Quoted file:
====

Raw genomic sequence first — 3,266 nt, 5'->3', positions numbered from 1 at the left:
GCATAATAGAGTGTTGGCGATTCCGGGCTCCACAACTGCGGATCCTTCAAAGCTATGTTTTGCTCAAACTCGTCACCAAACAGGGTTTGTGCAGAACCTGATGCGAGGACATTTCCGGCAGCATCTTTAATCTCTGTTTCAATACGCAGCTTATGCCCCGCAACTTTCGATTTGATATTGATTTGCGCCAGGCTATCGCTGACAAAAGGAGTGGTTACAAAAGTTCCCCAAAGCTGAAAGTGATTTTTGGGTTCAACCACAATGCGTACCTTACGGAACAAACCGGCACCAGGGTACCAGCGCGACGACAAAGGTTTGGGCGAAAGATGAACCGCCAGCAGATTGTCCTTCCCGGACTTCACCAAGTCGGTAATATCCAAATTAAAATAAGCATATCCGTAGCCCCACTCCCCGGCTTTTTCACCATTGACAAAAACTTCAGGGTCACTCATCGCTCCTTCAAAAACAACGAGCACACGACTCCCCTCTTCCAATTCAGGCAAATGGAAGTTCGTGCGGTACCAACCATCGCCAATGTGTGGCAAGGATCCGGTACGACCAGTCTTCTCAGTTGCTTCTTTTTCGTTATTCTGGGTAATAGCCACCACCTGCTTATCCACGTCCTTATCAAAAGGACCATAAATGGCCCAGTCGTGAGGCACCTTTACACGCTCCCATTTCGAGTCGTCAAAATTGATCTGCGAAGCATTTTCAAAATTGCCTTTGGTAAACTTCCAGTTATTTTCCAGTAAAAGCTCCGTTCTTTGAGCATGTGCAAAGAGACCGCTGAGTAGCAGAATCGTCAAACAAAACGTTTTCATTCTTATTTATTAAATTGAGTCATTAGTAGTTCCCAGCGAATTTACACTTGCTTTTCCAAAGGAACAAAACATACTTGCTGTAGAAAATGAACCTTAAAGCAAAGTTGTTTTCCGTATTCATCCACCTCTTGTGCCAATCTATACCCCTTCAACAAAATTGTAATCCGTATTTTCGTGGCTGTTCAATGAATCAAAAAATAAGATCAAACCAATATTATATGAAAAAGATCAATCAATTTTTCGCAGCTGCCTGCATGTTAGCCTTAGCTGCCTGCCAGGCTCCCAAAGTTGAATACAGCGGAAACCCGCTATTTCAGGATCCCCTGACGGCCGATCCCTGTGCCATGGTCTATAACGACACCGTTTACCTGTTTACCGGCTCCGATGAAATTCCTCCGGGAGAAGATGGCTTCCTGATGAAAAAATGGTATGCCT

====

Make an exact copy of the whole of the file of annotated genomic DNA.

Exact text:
Raw genomic sequence first — 3,266 nt, 5'->3', positions numbered from 1 at the left:
GCATAATAGAGTGTTGGCGATTCCGGGCTCCACAACTGCGGATCCTTCAAAGCTATGTTTTGCTCAAACTCGTCACCAAACAGGGTTTGTGCAGAACCTGATGCGAGGACATTTCCGGCAGCATCTTTAATCTCTGTTTCAATACGCAGCTTATGCCCCGCAACTTTCGATTTGATATTGATTTGCGCCAGGCTATCGCTGACAAAAGGAGTGGTTACAAAAGTTCCCCAAAGCTGAAAGTGATTTTTGGGTTCAACCACAATGCGTACCTTACGGAACAAACCGGCACCAGGGTACCAGCGCGACGACAAAGGTTTGGGCGAAAGATGAACCGCCAGCAGATTGTCCTTCCCGGACTTCACCAAGTCGGTAATATCCAAATTAAAATAAGCATATCCGTAGCCCCACTCCCCGGCTTTTTCACCATTGACAAAAACTTCAGGGTCACTCATCGCTCCTTCAAAAACAACGAGCACACGACTCCCCTCTTCCAATTCAGGCAAATGGAAGTTCGTGCGGTACCAACCATCGCCAATGTGTGGCAAGGATCCGGTACGACCAGTCTTCTCAGTTGCTTCTTTTTCGTTATTCTGGGTAATAGCCACCACCTGCTTATCCACGTCCTTATCAAAAGGACCATAAATGGCCCAGTCGTGAGGCACCTTTACACGCTCCCATTTCGAGTCGTCAAAATTGATCTGCGAAGCATTTTCAAAATTGCCTTTGGTAAACTTCCAGTTATTTTCCAGTAAAAGCTCCGTTCTTTGAGCATGTGCAAAGAGACCGCTGAGTAGCAGAATCGTCAAACAAAACGTTTTCATTCTTATTTATTAAATTGAGTCATTAGTAGTTCCCAGCGAATTTACACTTGCTTTTCCAAAGGAACAAAACATACTTGCTGTAGAAAATGAACCTTAAAGCAAAGTTGTTTTCCGTATTCATCCACCTCTTGTGCCAATCTATACCCCTTCAACAAAATTGTAATCCGTATTTTCGTGGCTGTTCAATGAATCAAAAAATAAGATCAAACCAATATTATATGAAAAAGATCAATCAATTTTTCGCAGCTGCCTGCATGTTAGCCTTAGCTGCCTGCCAGGCTCCCAAAGTTGAATACAGCGGAAACCCGCTATTTCAGGATCCCCTGACGGCCGATCCCTGTGCCATGGTCTATAACGACACCGTTTACCTGTTTACCGGCTCCGATGAAATTCCTCCGGGAGAAGATGGCTTCCTGATGAAAAAATGGTATGCCT